Larry King on Presidential Greatness

Plus An Apocryphal Story

Since you ask ...

``The top presidents, according to the American people? In order, they are: Lincoln, Kennedy, G. W. Bush, and a tie between Clinton, Reagan and FDR. As they used to say on Sesame Street -- which two of these don't belong? Heck, which three of these don't belong?''

I would argue that's slightly the wrong question. It would have been simpler to put it: which of these belongs on a list of great presidents? The correct answer would have been, Lincoln and Roosevelt. Leaving aside any partisan bickering over their merits or defects, all of the rest are just too close to us in time for any determination to be made. As the apocryphal story goes, Richard Nixon or Henry Kissinger or somebody asked Chou En-Lai or maybe Mao Tse-Tung what he thought about the French Revolution, and whichever Chinese thinker it was replied, it's too early to tell. As for the eighth graders who couldn't identify video of any president before Reagan, I'm not sure that's much of an indictment of American eighth graders. They're, what, fourteen? They were born during the final years of the Reagan presidency. How often have they seen images of Nixon or Johnson? When today's fourteen-year-olds were born, three ex-presidents separated them from Lyndon Johnson. That means they're separated from Johnson by the same number of ex-presidents as I was from Calvin Coolidge, a thought that makes me want to call for my shawl and hot chocolate and ask the nice girl from the senior center to wheel me up closer to the fire. I console myself by remembering one of my three, FDR, spent longer in office than all three of theirs, so mine cover a much greater span of time. But the issue here is immediate ex-presidents, not length of time. I could probably have identified film of Franklin Roosevelt when I was fourteen, but I'd hate to swear I knew Harry Truman by sight, and I'm pretty sure I'd have drawn a blank on Herbert Hoover or Calvin Coolidge. In all modesty, I was quite a well-read fourteen-year-old, with a precocious interest in history. My average classmate wouldn't have recognized Harry Truman if he'd tripped over FDR in his wheelchair and landed in Harry's lap. If anything, I think the lack of recognition says more about American media than about American teenagers. Film or video of presidents dating back to at least Theodore Roosevelt is available. Whose fault is it kids haven't seen it enough to remember who the ex-presidents are? I know journalism is supposed to be about what's happening now, but what happens now has a lot to do with what happened yesterday and last month and five years ago. The institutional memory of the average American newspaper is two to three years. Television's is maybe a couple of hours. It also says something about American primary and secondary schools, but I'm not sure it says they're doing an awful job. Maybe they are. But are they doing a more awful job now than they used to? It's easy for bright people like you and I and your readers -- college grads, people who read, whose friends are college grads who read -- to misremember what we knew and when we knew it. I groan aloud at some of the ungrammatical sentences, badly punctuated and with bent and twisted syntax, that I see in the course of my work. I've understood grammar and punctuation forever, it seems to me. You'd think the credit goes to my schools and college. In fact, they did a lousy job of teaching me grammar, punctuation, and so forth. Most of what I know I taught myself after college. What they gave me was a certain foundation, enough for me to realize I knew nowhere near as much as I ought to. Conceivably, they could have beaten more into me, but I'm not sure that would have been terribly efficient. Giving me a bit of background that equipped me to find out what I wanted to know when I wanted to know it may be about as much as you can ask of a teacher (aside from some basic skills in arithmetic). America's schools, especially its junior high and high schools, do an excellent job of fitting Americans for adult life, which really is all you can ask of an educational system. American teenagers are taught, very thoroughly, how to function as part of network of people within a large institution. The average American teenager coming out of a decent high school is a battle- hardened veteran of prolonged guerrilla warfare on a social battlefield. That perfectly describes the working life most of them will endure.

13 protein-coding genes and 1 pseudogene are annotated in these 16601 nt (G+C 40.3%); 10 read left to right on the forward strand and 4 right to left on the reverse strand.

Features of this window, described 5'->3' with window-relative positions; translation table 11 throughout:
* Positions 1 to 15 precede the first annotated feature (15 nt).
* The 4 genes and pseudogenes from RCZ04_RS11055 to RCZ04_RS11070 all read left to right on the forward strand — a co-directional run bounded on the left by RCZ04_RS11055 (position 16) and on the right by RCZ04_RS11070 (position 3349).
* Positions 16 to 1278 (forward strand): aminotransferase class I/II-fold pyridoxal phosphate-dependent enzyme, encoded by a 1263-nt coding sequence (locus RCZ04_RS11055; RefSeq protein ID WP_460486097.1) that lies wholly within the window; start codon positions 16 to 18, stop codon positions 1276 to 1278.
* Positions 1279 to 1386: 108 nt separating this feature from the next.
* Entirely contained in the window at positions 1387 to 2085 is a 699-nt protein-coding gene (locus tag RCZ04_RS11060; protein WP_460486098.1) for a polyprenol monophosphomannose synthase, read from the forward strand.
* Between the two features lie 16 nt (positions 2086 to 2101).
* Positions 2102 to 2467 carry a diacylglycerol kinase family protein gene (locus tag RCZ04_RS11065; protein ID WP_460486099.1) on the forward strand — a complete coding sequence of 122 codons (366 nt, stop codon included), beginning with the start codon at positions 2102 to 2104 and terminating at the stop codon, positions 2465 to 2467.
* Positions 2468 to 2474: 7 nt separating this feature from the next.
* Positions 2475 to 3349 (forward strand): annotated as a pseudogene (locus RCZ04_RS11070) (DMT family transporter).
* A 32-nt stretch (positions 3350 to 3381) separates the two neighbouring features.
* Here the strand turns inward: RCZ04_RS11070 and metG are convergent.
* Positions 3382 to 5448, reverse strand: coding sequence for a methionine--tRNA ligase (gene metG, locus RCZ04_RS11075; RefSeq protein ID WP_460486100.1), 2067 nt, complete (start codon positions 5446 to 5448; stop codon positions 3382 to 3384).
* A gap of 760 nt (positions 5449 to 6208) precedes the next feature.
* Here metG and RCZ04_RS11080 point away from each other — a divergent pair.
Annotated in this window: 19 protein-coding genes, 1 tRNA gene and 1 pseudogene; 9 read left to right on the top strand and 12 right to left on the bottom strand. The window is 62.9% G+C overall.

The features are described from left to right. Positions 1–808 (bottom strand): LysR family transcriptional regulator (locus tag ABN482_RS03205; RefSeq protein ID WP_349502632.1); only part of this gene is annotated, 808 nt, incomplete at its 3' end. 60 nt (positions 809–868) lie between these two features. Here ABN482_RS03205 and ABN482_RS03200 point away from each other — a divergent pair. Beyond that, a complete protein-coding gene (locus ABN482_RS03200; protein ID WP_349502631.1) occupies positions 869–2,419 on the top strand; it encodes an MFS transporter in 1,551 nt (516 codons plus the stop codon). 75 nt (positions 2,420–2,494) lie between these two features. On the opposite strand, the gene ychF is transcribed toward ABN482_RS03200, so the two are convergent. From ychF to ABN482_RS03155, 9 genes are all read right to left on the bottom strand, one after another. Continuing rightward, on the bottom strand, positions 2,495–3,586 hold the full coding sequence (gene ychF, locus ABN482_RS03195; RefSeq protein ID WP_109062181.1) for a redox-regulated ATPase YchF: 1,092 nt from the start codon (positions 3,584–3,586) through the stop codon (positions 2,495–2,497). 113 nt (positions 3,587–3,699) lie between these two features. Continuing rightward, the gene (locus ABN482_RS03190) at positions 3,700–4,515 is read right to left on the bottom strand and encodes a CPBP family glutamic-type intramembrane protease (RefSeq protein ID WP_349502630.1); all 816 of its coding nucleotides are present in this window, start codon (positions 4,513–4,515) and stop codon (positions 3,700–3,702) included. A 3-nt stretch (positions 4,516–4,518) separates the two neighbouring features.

p.s. My spellchecker missed ``apocryphal,'' but that may be because it checks for British English, and in British English, particularly that practiced by British journalists, no story is apocryphal.

There are more Larry King Letters available.